Oakland Raiders 2015 Draft: Aggregating Report Card Grades from Around the Web

Maurice Moton@@MoeMotonFeatured ColumnistMay 4, 2015

Oakland Raiders 2015 Draft: Aggregating Report Card Grades from Around the Web

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    Gail Burton/Associated Press

    The Oakland Raiders' draft class of 10 is drawing mixed reviews from NFL analysts and pundits across media platforms. However, the consensus is this draft wasn’t as good as the 2014 draft class, but will it be enough to push the Raiders forward?

    Of course, it’s still early, and there’s a lot of fluidity with a new coaching staff in place led by Jack Del Rio. The most concerning question going forward is the alignment of the defense.

    Oakland drafted two players who played linebacker in college and a 5-technique defensive end; that smells like the recipe for a 3-4 defense. There was buzz about Khalil Mack playing more time at DE, as noted by Shawn Krest of CBSSports.com, but he doesn’t fit within a 3-4 defense on the defensive line. For that particular alignment, he should remain an outside linebacker.

    Common themes for the following draft grades focused on: a solid choice to bring in Amari Cooper as a No. 1 receiving option for quarterback Derek Carr, poor value selecting Jon Feliciano with a fourth-round pick and the upside of sixth-round pick Max Valles.

    Each of the following analysts gave their two cents assessing the Raiders’ 2015 draft class.

NFL.com: Bryan Fischer

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    Madison Kirkman/Associated Press

    NFL.com’s Bryan Fischer gave one of the more gleaming reviews for the Raiders’ draft with a grade A stamp of approval:

    Jack Del Rio could have built his defense around Leonard Williams and Khalil Mack, but grabbing the safest player in the draft was a nice way to start things out. Cooper can play inside and outside and gives QB Derek Carr a much needed safety net who will catch everything thrown his way.

    After nailing their pick with Mack last year, these were not the Raiders we're used to seeing on the first night of the draft. Throw in a top-tier defensive lineman like Edwards, who can play everywhere, plus an athletic tight end like Walford, and GM Reggie McKenzie is stocking the roster with young talent.

    Fischer is partially correct here. First off, I don’t see Edwards as a top-tier talent, possibly a solid starter in the league, but let’s not get carried away here.

    Secondly, Fischer focused on the top three picks and conveniently stopped assessing the Raiders’ draft at the point it got ugly in the fourth round.

    The Raiders essentially drafted three Week 1 starters, one of which is a questionable scheme-fit and the draft class gets an "A"? The grade is way too lenient for the lack of value the Raiders brought in with 10 draft picks.

CBSSports.com: Pete Prisco

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    Trevor Ruszkowski-USA TODAY Sports

    Pete Prisco of CBSSports.com has more questions than answers concerning Oakland’s draft class, which explains his C-minus grade:

    Best Pick: I love the pick of tight end Clive Walford in the third round. He will become a 65-catch player for Derek Carr.

    Questionable move: What are they getting in Mario Edwards? He has played heavy at times, but when he's lean he's a much better player. So what is it?

    Third-day gem: Sixth-round outside linebacker Max Vallas flashed on the tape I watched of Virginia while studying Eli Harold. He has a chance to make the team.

    Analysis: I was surprised they passed on Leonard Williams in the first round to take Amari Cooper. I like Cooper, but I liked Williams more. I'm not sure about the rest of their draft after Walford.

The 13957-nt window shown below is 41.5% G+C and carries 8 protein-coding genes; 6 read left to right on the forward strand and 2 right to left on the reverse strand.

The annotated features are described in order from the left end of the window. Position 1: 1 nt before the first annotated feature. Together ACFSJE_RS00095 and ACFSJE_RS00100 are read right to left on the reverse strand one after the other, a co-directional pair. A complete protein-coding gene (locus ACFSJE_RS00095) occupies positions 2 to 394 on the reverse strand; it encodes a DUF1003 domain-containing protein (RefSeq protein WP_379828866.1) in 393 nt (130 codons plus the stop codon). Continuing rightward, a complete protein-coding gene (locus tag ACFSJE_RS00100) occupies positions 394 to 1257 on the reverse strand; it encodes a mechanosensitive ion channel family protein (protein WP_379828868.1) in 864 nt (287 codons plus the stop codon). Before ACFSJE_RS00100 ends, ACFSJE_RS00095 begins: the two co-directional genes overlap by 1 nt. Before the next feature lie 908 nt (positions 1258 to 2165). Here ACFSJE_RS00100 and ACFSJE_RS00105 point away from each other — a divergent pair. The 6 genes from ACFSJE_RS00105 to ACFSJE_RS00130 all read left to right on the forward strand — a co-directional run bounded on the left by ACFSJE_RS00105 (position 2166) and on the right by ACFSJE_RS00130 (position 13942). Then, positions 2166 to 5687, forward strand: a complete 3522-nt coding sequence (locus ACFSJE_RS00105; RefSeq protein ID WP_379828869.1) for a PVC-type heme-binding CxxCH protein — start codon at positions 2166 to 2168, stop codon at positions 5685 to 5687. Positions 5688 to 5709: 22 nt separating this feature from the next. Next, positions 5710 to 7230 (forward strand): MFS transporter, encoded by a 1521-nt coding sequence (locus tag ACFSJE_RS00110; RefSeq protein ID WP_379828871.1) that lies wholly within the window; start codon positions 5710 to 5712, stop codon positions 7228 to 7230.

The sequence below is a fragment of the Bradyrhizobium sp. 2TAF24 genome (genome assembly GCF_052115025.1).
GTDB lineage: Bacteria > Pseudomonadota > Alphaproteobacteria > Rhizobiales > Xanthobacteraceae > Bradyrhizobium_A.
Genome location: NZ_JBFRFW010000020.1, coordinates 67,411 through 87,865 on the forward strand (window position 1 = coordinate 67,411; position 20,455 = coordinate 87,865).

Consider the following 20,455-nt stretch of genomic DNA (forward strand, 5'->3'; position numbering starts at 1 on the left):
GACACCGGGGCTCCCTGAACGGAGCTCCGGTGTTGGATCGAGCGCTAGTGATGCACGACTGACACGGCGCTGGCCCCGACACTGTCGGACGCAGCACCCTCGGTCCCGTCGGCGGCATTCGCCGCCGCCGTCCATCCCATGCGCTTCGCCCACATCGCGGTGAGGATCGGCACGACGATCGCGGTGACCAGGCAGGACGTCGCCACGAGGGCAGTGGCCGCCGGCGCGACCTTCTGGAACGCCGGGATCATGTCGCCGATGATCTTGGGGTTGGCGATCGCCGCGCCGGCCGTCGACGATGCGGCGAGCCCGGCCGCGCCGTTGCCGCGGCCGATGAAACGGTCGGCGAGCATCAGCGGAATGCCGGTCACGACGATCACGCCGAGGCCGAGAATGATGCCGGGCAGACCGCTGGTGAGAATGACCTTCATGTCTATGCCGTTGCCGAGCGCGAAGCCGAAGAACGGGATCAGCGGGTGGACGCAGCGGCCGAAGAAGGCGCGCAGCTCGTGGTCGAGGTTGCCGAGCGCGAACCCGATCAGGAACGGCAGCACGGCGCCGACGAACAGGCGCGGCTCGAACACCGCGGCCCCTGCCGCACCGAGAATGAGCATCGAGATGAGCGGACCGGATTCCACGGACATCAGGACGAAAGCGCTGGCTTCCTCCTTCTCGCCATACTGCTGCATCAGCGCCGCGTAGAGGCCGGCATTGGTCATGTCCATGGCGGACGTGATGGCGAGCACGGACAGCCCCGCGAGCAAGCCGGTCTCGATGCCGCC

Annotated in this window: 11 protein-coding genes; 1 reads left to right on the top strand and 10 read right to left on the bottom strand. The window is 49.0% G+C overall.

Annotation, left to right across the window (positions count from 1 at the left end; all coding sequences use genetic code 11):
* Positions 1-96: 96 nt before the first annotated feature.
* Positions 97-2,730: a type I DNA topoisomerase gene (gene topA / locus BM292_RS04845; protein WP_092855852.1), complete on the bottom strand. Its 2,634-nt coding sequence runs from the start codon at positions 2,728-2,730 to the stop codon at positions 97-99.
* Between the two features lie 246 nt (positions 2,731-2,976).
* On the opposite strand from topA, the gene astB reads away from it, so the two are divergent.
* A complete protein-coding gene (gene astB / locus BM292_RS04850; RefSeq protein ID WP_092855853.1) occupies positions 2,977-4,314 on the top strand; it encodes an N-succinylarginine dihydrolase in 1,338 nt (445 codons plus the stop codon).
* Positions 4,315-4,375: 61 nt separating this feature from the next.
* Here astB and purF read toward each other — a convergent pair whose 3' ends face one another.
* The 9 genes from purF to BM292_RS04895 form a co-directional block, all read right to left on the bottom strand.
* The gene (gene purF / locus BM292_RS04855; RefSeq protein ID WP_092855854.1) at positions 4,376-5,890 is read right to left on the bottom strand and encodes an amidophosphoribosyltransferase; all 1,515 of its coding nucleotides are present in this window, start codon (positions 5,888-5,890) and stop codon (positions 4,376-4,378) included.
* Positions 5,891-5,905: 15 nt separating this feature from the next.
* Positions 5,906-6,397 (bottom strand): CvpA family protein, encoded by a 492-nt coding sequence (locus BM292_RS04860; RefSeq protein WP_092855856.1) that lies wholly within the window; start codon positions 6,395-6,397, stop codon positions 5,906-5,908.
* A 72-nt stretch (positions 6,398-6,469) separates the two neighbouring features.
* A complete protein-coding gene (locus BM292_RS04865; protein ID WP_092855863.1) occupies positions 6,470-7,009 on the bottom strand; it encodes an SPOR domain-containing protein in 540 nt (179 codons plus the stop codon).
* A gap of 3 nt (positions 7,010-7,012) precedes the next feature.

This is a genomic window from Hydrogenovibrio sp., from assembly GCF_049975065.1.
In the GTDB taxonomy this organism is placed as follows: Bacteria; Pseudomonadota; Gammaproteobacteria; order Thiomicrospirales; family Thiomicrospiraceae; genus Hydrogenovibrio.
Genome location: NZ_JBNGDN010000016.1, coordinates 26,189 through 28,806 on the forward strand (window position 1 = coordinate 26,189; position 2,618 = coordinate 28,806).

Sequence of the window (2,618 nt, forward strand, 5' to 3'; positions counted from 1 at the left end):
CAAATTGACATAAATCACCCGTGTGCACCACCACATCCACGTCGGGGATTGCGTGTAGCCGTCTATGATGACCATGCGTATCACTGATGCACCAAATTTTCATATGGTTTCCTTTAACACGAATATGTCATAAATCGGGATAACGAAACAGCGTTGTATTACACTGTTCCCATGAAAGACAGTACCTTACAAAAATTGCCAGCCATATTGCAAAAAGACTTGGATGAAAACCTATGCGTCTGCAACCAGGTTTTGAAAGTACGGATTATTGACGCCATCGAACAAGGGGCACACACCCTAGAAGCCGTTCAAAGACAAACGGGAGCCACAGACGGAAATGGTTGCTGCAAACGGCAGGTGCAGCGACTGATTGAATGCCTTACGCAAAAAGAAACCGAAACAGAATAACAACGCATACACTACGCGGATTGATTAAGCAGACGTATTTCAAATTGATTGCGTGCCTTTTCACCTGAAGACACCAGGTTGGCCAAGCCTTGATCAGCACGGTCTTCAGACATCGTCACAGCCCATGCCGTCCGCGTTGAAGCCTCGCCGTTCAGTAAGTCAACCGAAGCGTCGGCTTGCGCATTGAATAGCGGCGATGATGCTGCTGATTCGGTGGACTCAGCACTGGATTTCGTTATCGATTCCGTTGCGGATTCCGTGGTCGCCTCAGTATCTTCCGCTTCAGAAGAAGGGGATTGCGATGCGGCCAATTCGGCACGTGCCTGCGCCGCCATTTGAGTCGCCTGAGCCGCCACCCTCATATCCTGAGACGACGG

Grade: C-

    Prisco is also weary of the Edwards pick due to lack of discipline with his conditioning. If the Florida State DE blows up to 320 pounds, he should be competing for Justin Ellis’ position as a defensive tackle. There’s no way he’s putting pressure on QBs or sealing the edge in run support out of shape at any weight level above 300 pounds.

    Just like Prisco, I was surprised Leonard Williams wasn’t the choice, but I’m totally on-board with developing Carr by giving him a No. 1 receiver. In agreement with the CBS analyst, Valles could be the steal of the draft in the sixth round. Keep a close eye on his development as a pass-rusher.

Yahoo Sports: Evan Silva

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    Kirby Lee-USA TODAY Sports

    Yahoo Sports writer Evan Silva wasn’t too impressed with McKenzie’s choices either. He gave this year’s draft class a C on the backdrop of a solid 2014 draft class:

    Overview: I was very high on Oakland's 2014 draft. I don't think GM Reggie McKenzie did quite as well this year. Cooper was a no-brainer pick at No. 4, but Edwards was a college underachiever who didn't take care of the Raiders' edge-rusher need across from SLB Khalil Mack. Walford is a high-floor, low-ceiling in-line tight end.

    Feliciano is a thickly-built brawler who I don't see as more than a stopgap, short-term starter. Heeney and Ball are athletic 4-3 outside linebacker types who may max out on special teams. The seventh-rounders are likely throwaway picks. Valles may be the most intriguing prospect McKenzie drafted, offering a plus combo of college production and athleticism.

    McKenzie knocked it out of the park last April, but beyond the Cooper selection I don't think the Raiders got a lot better this year.

    Grade: C 

    Another analyst points to Edwards as an enigmatic pick for Oakland in the second round. Those high on Edwards look at his ability to stop the run, but it’s not what the Raiders needed from a rookie DE. They needed a QB crusher, and Edwards doesn’t fit the description. It’s not a knock on him as a 3-4 DE but a condemnation on the Raiders’ brass for making that selection. 

    I’ll dispute with Silva about the Raiders’ seventh-round picks as throwaways. Anthony Morris comes from Tennessee State, which is off-the-radar, but he has the capabilities of playing both tackle and guard if you watch his tape. Secondly, Dexter McDonald could be the Raiders’ best bump-and-run defender on the perimeter.

ESPN: Mel Kiper Jr.

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    Jeff Chiu/Associated Press

    Kiper gave some criteria as to how he assesses draft classes:

    • How much overall talent did a team add, based on board position?

    • How effectively did they address key personnel voids?